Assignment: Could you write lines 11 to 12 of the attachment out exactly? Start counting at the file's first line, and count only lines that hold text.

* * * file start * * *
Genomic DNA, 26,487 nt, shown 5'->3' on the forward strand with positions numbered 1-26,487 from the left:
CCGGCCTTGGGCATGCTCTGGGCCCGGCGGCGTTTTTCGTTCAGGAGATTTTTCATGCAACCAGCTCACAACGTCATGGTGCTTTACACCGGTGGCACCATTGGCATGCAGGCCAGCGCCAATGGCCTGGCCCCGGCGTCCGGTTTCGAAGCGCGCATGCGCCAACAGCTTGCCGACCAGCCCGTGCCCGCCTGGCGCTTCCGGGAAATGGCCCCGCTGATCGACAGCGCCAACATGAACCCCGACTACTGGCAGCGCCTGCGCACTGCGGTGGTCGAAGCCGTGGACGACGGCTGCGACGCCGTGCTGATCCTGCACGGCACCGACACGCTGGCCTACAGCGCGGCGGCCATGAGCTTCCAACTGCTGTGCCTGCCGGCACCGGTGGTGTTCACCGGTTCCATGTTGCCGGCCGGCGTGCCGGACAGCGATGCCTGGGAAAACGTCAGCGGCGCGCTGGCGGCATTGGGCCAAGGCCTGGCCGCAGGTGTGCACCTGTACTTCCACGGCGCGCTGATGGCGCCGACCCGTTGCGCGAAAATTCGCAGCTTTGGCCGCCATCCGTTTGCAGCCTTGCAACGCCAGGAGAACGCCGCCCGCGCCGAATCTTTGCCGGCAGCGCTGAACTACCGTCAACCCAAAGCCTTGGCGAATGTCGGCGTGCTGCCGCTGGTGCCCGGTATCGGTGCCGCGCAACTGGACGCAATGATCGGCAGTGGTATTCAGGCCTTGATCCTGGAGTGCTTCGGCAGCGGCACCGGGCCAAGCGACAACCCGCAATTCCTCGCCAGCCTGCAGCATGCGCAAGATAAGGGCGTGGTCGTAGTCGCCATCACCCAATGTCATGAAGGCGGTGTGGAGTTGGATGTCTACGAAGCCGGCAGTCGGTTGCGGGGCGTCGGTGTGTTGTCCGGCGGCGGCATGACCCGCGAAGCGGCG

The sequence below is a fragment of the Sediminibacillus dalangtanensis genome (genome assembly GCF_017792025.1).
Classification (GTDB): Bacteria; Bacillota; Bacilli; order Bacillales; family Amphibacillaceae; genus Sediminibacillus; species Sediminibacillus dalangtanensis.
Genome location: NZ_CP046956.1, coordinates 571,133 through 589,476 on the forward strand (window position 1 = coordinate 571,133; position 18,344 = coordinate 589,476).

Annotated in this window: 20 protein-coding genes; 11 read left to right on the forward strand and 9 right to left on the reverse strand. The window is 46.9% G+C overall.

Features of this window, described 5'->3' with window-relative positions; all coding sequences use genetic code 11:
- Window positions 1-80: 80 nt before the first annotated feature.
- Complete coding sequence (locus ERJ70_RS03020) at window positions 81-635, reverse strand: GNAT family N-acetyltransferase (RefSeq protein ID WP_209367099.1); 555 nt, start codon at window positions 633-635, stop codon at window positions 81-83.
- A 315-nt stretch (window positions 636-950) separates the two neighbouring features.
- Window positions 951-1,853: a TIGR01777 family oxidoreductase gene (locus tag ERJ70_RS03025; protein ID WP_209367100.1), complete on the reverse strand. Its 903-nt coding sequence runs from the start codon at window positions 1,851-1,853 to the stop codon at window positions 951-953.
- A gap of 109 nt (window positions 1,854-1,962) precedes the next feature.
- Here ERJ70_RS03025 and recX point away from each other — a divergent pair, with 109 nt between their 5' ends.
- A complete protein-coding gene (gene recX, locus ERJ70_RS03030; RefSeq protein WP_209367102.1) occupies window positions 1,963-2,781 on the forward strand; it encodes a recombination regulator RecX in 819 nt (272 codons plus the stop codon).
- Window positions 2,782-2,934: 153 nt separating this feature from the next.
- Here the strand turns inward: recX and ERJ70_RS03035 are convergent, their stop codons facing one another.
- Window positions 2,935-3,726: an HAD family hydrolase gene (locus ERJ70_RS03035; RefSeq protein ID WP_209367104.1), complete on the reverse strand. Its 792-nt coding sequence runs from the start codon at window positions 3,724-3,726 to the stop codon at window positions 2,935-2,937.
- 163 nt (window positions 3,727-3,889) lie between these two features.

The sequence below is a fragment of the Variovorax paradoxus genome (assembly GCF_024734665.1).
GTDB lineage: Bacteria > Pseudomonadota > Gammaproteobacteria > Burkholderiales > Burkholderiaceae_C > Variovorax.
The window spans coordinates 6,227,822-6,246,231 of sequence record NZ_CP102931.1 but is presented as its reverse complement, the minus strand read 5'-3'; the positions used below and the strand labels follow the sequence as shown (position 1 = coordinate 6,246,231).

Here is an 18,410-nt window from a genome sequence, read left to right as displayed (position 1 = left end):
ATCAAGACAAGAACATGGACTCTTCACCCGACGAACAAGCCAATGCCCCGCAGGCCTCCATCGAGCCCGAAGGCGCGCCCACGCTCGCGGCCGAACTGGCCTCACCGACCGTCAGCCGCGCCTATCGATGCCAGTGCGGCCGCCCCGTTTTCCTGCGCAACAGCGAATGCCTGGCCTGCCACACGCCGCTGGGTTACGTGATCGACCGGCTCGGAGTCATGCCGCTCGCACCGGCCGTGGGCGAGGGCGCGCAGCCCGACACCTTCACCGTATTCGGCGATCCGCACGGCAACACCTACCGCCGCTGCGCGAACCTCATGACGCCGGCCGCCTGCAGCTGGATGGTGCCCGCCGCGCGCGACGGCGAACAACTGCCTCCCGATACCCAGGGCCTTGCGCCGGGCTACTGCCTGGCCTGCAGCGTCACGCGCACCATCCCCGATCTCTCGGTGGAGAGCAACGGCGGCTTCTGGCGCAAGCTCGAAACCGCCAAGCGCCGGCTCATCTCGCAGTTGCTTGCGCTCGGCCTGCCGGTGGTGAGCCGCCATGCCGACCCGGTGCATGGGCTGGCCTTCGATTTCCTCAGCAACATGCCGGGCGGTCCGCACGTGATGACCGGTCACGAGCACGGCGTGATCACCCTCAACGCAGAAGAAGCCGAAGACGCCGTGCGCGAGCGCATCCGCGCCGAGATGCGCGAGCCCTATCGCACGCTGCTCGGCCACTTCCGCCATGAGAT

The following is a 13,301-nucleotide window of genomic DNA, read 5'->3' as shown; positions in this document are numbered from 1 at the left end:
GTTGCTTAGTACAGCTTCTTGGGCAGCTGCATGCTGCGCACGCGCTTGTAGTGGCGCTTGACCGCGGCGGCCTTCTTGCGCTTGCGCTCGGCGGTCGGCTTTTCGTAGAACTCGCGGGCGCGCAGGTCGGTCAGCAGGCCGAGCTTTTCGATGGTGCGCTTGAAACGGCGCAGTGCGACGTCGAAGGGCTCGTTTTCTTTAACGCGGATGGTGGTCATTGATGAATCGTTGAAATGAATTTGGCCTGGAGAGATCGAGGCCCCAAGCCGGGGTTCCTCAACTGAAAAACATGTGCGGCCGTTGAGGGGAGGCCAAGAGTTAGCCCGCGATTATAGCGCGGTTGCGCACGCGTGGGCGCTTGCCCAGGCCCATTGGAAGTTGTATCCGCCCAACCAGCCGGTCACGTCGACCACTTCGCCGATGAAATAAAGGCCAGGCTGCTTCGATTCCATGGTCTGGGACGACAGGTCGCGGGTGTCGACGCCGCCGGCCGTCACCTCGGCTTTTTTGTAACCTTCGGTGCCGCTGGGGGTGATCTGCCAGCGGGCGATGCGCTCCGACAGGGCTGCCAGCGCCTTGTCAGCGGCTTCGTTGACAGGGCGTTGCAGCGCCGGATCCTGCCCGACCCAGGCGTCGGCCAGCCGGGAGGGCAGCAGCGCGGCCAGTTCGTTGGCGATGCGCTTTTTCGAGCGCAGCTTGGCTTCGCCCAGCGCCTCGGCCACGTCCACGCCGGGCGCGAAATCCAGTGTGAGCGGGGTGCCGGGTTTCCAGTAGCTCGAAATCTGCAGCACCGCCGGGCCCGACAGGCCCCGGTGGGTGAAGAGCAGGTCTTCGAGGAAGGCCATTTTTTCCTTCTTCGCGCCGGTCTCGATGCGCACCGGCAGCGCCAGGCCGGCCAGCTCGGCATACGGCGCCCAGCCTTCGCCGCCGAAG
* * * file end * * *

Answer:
- Window positions 951-1,853: a TIGR01777 family oxidoreductase gene (locus tag ERJ70_RS03025; protein ID WP_209367100.1), complete on the reverse strand. Its 903-nt coding sequence runs from the start codon at window positions 1,851-1,853 to the stop codon at window positions 951-953.
- A gap of 109 nt (window positions 1,854-1,962) precedes the next feature.